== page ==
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Turning New Teachers into Intentional Learning Designers

Three years ago, our student achievement level was average, and it wasn’t sitting well with me or my team.  At that time, I was unable to find any classroom practice in the district that was consistent from room to room, subject to subject, or building to building. For my team (which includes curriculum facilitators in the four core areas), it was imperative for us to determine which practices were most critical to support student learning in all high school classrooms. 

Though our district has a nationally recognized teacher induction program (TIPS) that we’ve been implementing for the past 15 years, there was still room for growth with respect to preparing new teachers. The high school support team set out to focus on teachers in the second and third years of their careers by transforming our induction model to be more of an ongoing support system for teachers new to our district, as well as new to the practice. Here are three components of our model that are making it a success in our district.

1) Designing Effective Lessons

When we decided to make the transformation, we moved our focus away from issues such as classroom management and more toward intentional lesson design. I believe that if teachers build great lessons from start to finish, all other classroom practices fall into place. If today’s lesson connects with tomorrow’s and next week’s lesson, then teachers are building a larger, effective conceptual framework to engage students and move learning forward.

Intentional design requires teachers to plan lessons that are contextually relevant to students in the room and recognize the value of what they bring into the learning experience. In coaching teachers to this ideal, we are asking teachers to reflect on the following questions:

·  How do you know students are learning and retaining your lessons?

·  How are you assessing their learning on a daily basis, and aligning it to your lesson or unit design?

·  How are you responding to what that information is telling you?

If teachers are reflecting on their lessons and responding to the learning that has taken place, then they are well on the road to success. 

2) Developing a Reflective Mindset

We now ask our teachers to think of themselves as intentional learning designers. Once they look at the curriculum with that mindset, they approach teaching differently. Our new model reinforces new teachers as reflective practitioners, so gathering insight from information and experience is the foundation of everything they do.

Our partnership with Verso Learning has expanded to include personalized coaching sessions for a core group of these second and third year teachers. Those open to this unique opportunity have grown immensely and at a rapid pace, exhibiting growth in instruction as well as confidence. Some of the feedback they have received has challenged them in new ways, and they are starting to really latch on to coaching sessions as an opportunity to improve their practice.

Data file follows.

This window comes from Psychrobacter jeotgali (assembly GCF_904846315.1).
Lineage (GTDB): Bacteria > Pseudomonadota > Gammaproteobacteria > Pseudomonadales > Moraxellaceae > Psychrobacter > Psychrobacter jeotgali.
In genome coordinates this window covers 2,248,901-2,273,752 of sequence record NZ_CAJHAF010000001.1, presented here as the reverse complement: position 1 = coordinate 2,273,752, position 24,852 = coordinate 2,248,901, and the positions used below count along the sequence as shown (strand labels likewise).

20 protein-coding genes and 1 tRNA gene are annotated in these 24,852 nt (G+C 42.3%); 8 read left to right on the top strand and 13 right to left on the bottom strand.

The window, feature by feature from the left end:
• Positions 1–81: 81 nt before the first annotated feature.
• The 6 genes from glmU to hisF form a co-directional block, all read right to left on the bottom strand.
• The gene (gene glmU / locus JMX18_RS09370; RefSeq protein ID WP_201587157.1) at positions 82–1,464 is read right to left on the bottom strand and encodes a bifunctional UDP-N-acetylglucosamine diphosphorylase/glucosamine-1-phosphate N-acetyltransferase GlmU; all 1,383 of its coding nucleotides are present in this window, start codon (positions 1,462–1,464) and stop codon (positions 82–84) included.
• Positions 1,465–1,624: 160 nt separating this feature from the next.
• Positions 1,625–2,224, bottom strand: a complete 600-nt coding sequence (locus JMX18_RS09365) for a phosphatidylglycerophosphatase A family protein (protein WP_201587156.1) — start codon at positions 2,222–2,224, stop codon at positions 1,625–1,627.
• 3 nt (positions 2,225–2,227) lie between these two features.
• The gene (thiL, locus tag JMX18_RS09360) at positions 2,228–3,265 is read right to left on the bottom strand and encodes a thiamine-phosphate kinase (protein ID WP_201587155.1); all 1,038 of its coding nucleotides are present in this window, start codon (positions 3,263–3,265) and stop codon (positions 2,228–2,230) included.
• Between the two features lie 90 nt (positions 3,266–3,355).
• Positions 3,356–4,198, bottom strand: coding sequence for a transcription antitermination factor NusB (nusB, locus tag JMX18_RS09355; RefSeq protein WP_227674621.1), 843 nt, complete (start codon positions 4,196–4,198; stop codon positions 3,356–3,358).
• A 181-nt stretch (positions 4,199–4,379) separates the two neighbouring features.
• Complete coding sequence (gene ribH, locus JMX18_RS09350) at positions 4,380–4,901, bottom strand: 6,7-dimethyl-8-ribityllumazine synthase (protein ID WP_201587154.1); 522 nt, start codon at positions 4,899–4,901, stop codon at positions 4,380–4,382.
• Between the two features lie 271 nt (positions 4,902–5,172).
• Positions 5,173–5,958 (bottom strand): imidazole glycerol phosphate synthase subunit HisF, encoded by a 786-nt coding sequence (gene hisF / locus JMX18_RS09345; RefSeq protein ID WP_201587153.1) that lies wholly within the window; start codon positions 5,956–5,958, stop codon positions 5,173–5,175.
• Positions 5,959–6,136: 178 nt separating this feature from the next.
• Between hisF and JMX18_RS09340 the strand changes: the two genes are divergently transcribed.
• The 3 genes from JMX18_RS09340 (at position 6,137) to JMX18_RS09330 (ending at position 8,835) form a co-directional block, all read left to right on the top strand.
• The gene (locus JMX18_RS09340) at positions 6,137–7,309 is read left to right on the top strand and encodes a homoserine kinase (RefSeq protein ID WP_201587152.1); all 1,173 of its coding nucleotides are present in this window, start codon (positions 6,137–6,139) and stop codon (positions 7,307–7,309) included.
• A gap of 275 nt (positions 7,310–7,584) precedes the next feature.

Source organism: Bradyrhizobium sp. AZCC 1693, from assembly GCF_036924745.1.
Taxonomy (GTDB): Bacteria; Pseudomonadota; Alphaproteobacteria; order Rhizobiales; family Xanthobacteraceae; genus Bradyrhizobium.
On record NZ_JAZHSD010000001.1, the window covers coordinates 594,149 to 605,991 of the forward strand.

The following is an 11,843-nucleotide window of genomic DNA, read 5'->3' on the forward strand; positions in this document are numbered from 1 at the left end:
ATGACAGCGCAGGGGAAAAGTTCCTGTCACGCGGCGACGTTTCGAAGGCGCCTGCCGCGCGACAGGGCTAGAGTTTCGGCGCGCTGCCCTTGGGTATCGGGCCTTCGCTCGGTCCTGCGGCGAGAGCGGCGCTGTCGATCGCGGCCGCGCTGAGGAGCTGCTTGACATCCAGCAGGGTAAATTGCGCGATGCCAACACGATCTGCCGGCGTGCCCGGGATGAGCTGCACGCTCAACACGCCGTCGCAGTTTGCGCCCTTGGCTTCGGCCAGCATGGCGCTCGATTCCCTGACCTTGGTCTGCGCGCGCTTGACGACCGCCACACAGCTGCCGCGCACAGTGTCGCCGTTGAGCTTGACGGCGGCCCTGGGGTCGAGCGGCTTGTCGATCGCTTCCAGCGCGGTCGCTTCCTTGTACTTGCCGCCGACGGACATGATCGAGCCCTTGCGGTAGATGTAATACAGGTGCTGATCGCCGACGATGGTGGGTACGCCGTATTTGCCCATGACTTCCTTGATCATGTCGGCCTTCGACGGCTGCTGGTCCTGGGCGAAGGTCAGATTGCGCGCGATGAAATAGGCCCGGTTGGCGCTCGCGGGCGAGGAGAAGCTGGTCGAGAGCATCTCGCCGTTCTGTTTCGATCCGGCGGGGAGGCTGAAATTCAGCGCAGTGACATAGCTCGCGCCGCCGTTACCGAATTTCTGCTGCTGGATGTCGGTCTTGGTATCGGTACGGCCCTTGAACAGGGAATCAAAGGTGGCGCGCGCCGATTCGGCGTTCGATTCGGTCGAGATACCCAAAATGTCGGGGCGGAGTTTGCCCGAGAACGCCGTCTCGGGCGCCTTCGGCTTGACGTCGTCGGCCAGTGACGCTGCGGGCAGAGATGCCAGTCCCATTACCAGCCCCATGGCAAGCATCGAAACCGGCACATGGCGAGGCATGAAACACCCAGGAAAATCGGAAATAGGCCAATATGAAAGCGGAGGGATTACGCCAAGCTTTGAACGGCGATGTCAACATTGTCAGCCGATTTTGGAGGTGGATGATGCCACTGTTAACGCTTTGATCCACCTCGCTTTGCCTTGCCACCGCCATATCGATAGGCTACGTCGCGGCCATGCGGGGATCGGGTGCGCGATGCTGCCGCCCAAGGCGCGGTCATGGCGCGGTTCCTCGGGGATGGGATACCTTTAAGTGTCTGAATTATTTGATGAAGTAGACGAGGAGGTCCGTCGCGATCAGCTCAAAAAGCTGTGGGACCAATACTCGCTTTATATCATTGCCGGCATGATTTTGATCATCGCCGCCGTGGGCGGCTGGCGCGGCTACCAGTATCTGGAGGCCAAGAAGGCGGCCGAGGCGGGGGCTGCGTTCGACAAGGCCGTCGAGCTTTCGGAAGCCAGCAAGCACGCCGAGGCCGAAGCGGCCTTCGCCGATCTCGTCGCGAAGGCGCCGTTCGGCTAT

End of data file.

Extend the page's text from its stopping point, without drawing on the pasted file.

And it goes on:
So many teachers are finding success within this framework. Each session includes both a classroom observation, as well as individualized feedback on the lesson. During our last quarterly instructional coaching session, many teachers received confirmation of what they are currently doing well. Once teachers changed their mindset to be aware, alert, and reflective, they were equipped to grow in ways they couldn’t and wouldn’t have done before. That’s the really powerful component about this project. When they leave the room after a session, they see themselves differently.

3) Using Tech to Spark Conversation

One of the goals of our district-wide focus on learning design and building reflective practitioners was to round up tools that serve three purposes:

1) Support great classroom practice;

2) Provide timely formative data to guide teachers toward individualized instructional interactions for each student; and

3) Increase student learning results.

We chose Verso Learning as a resource that would allow teachers to develop high-impact strategies and individualized student support, as well as providing students the opportunity to give feedback on their learning. 

For example, one third-year teacher designed an initial learning experience around American culture, before exploring other cultures around the world. She created a journey for students to engage with a question, interact with one another, and finally share responses with her and one another. Opening communication within her classroom ultimately allowed her students to enhance their deep, critical thinking skills.

Great teachers use every tool at their disposal—whether it’s a 3D printer or a crayon. We’re equipping our educators with a growth mindset that they will ultimately instill in their students, valuable tactics to design effective lessons, and tech tools they can strategically use to enhance their students’ classroom experience.

James Montgomery is the executive director of high school instruction for Gaston County Schools and can be found at bit.ly/GCSHighSchools or on Twitter at @GCSHighSchools #ShiftTheNorm